I hate bittersweet shit. I mean like movies. Not like chocolate. I like all varieties of chocolate. But I have bittersweet sentiment in movies and television and songs. I fucking HATE The Notebook. I know this makes me not a real girl apparently, because every girl I know LUUUUHUUUHUUUVS this movie, but it makes me want to punch someone in the face. I don't like movies that feel manipulative to me, like they are willfully trying to illicit an emotional response from me. They are TRYING to make me cry and I don't appreciate it.

The only kind of bittersweet I like is poetry. I don't like bittersweet books, they piss me off. But I like poetry. Maybe it's because it doesn't have such a lasting effect on me. But that isn't quite right, either. For the most part, poetry does stay with me longer than a book or movie. Certain lines will continue to run through my head, like getting a song stuck in my head, only more potent. Sometimes I get certain poems mixed up with others, because I have a mash-up going in my brain of one line from Yeats, and two lines from Wordsworth, and one line From Eliot, and a line from Dickinson, and a dash of Keats, and always a healthy helping of Hardy. In fact, my term paper for my Contemporary Poetry class was a series of mash-ups that I "wrote" ("compiled" might be a better word) of two or more poems we had studied. It was fun, and helped me study these poems in unexpected ways.

But back to the thing with lines of poetry running through my head. And the bittersweet. I've had these two lines from Yeats's famous poem "When You Are Old" running though my head: "But one man loved the pilgrim soul in you, / And loved the sorrows of your changing face." I love this line. I get a little lump in my throat and a knot in my heart when I think about the kind of love Yeats is talking about. It's beautiful and something people dream about. But I'm talking about bittersweet poetry today, and this is definitely one such. The rest of the poem breaks my heart every time I read it, but I relish that heartbreak, instead of getting angry like I do when I watch The Notebook.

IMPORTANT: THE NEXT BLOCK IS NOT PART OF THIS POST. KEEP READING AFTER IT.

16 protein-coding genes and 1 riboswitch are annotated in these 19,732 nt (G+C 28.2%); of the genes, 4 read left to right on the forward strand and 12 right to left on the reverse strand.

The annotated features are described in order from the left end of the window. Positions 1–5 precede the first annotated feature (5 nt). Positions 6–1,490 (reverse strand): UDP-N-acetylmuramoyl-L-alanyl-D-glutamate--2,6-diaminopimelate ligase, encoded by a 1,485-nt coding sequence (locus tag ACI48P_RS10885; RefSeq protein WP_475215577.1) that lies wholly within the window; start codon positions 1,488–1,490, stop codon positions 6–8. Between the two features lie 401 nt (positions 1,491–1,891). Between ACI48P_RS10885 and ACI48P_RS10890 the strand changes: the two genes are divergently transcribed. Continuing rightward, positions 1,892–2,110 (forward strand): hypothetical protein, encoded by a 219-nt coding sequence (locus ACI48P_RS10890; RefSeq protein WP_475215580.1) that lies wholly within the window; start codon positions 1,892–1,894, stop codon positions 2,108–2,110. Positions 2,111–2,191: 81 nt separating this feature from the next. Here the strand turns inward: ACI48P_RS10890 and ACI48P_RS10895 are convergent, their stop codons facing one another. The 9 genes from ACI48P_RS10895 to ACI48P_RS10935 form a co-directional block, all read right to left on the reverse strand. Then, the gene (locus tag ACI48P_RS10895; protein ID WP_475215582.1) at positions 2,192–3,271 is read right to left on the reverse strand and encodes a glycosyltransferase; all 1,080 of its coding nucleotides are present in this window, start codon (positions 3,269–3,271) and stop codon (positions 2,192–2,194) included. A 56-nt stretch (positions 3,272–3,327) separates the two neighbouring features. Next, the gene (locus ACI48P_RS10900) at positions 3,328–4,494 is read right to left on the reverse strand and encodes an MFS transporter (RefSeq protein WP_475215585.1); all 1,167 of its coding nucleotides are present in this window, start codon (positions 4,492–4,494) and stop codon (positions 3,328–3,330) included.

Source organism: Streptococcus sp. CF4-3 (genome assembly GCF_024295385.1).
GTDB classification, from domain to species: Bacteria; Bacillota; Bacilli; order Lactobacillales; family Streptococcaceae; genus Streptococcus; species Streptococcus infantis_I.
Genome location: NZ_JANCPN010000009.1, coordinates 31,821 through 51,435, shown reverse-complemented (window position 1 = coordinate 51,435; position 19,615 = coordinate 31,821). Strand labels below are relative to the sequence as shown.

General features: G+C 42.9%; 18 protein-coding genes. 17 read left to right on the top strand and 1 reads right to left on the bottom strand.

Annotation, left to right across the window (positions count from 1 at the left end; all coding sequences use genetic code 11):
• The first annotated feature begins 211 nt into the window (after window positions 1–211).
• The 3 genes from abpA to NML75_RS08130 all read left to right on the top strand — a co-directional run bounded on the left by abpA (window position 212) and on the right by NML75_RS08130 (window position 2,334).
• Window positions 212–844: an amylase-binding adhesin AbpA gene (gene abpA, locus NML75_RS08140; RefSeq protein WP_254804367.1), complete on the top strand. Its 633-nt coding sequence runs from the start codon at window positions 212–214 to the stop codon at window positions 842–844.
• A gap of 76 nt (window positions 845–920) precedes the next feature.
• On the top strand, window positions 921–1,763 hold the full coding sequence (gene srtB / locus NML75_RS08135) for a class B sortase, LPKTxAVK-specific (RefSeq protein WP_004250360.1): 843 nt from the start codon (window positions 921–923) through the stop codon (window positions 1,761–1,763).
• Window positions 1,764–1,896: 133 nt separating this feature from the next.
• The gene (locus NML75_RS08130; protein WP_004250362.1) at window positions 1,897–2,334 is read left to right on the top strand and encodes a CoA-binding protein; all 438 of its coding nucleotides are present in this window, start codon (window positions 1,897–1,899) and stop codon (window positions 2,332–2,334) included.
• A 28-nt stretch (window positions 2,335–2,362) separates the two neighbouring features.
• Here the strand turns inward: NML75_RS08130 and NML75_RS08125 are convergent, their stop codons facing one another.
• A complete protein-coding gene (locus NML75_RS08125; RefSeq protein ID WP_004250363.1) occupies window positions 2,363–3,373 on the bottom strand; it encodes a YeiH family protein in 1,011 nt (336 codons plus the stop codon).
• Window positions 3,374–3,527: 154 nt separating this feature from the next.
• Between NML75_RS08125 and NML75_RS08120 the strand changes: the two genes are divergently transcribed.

When you are old and gray and full of sleep
And nodding by the fire, take down this book,
And slowly read, and dream of the soft look
Your eyes had once, and of their shadows deep;

How many loved your moments of glad grace,
And loved your beauty with love false or true;
But one man loved the pilgrim soul in you,
And loved the sorrows of your changing face.

And bending down beside the glowing bars,
Murmur, a little sadly, how Love fled
And paced upon the mountains overhead,
And his his face amid a crowd of stars.

Now I try not to be a sap. I really don't like romance movies. But I love love poems. And I love this one. Even though it makes me cry every single time. And I would take the sadness. I would take Love fleeing, and hiding his face amid a crowd of stars, if I got to have someone who loved the pilgrim soul in me. And somehow I know the only way you can have that kind of love is to pay the price of that kind of heartbreak. They go hand in hand, and if you want one you have to accept the other, too. It's bittersweet.

Now go read some poetry. You'll be quizzed later.

Jillian the Sap

Friday, July 15, 2011


So, Carmageddon is this weekend. I had renamed it Carma-Bed-In, as a make love, not traffic type protest, John Lennon and Yoko Ono style. But since my boyfriend hates traffic more than anything (ANYTHING), I doubt he will be coming over to participate in my bed-in. So I'm changing it to Carma-Knit-In, as in, I'm going to stay home and catch up on knitting and designing. IT'S FOR PEACE, PEOPLE. Less traffic = more peace.

Today is the first day I've really felt 100% after the strep throat debacle, so I'm hoping I can sit down to knit withOUT falling asleep. We shall see.

Point is, more knitted goodness shall be available for you, HERE, over the weekend sometime.

Stay safe and stay off the roads and have a rad weekend. Leaving you with a little Dickinson. This is one of my favorites and it's been on my mind lately.

Go read some poetry.


Wednesday, July 13, 2011

Emo Poetry Time

So, I've been feeling blue lately. You don't have to be suicidal to appreciate Sylvia Plath. And her life was fascinating even without the suicide. I busted out my contemporary poetry anthology (a Norton anthology, thank you very much. I don't fuck around.) and I wanted to read this poem. Tulips. It's...unexpected. It's scary and sad. It's how I feel today. I was going to copy it over, but it's long. So I'll put some lines that I particularly like, but you can read it in its entirety here. And you really, really should.

"I am nobody; I have nothing to do with explosions."

"I didn't want any flowers, I only wanted